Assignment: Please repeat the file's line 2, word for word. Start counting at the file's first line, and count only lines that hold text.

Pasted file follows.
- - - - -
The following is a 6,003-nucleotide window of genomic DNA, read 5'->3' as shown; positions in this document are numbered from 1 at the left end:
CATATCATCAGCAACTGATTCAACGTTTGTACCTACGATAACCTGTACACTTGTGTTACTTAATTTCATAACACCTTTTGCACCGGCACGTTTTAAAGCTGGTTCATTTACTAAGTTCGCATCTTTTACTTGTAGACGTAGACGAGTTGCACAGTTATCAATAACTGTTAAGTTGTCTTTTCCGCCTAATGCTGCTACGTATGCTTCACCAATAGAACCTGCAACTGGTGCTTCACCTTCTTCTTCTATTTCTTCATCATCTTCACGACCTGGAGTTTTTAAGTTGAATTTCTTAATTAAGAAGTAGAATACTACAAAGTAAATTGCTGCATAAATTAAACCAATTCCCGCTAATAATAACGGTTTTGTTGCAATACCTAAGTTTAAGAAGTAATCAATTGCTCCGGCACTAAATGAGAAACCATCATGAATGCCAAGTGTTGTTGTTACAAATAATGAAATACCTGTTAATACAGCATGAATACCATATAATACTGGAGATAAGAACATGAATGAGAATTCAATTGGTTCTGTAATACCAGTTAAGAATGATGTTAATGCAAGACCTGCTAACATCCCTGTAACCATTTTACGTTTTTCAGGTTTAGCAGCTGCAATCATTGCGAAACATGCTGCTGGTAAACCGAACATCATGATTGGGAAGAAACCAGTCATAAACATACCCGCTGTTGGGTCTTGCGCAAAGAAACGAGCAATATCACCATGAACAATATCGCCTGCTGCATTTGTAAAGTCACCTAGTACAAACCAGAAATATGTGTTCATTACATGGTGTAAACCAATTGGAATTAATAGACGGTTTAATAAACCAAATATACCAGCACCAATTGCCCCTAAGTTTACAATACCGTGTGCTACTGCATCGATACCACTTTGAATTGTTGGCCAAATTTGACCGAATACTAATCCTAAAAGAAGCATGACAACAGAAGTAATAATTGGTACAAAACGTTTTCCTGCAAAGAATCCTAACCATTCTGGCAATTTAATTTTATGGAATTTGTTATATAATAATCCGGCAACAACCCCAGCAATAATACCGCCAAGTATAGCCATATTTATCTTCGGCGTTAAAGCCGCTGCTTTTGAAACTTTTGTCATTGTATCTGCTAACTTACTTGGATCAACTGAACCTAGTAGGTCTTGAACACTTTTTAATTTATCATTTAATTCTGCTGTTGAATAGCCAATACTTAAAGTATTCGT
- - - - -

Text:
CATATCATCAGCAACTGATTCAACGTTTGTACCTACGATAACCTGTACACTTGTGTTACTTAATTTCATAACACCTTTTGCACCGGCACGTTTTAAAGCTGGTTCATTTACTAAGTTCGCATCTTTTACTTGTAGACGTAGACGAGTTGCACAGTTATCAATAACTGTTAAGTTGTCTTTTCCGCCTAATGCTGCTACGTATGCTTCACCAATAGAACCTGCAACTGGTGCTTCACCTTCTTCTTCTATTTCTTCATCATCTTCACGACCTGGAGTTTTTAAGTTGAATTTCTTAATTAAGAAGTAGAATACTACAAAGTAAATTGCTGCATAAATTAAACCAATTCCCGCTAATAATAACGGTTTTGTTGCAATACCTAAGTTTAAGAAGTAATCAATTGCTCCGGCACTAAATGAGAAACCATCATGAATGCCAAGTGTTGTTGTTACAAATAATGAAATACCTGTTAATACAGCATGAATACCATATAATACTGGAGATAAGAACATGAATGAGAATTCAATTGGTTCTGTAATACCAGTTAAGAATGATGTTAATGCAAGACCTGCTAACATCCCTGTAACCATTTTACGTTTTTCAGGTTTAGCAGCTGCAATCATTGCGAAACATGCTGCTGGTAAACCGAACATCATGATTGGGAAGAAACCAGTCATAAACATACCCGCTGTTGGGTCTTGCGCAAAGAAACGAGCAATATCACCATGAACAATATCGCCTGCTGCATTTGTAAAGTCACCTAGTACAAACCAGAAATATGTGTTCATTACATGGTGTAAACCAATTGGAATTAATAGACGGTTTAATAAACCAAATATACCAGCACCAATTGCCCCTAAGTTTACAATACCGTGTGCTACTGCATCGATACCACTTTGAATTGTTGGCCAAATTTGACCGAATACTAATCCTAAAAGAAGCATGACAACAGAAGTAATAATTGGTACAAAACGTTTTCCTGCAAAGAATCCTAACCATTCTGGCAATTTAATTTTATGGAATTTGTTATATAATAATCCGGCAACAACCCCAGCAATAATACCGCCAAGTATAGCCATATTTATCTTCGGCGTTAAAGCCGCTGCTTTTGAAACTTTTGTCATTGTATCTGCTAACTTACTTGGATCAACTGAACCTAGTAGGTCTTGAACACTTTTTAATTTATCATTTAATTCTGCTGTTGAATAGCCAATACTTAAAGTATTCGT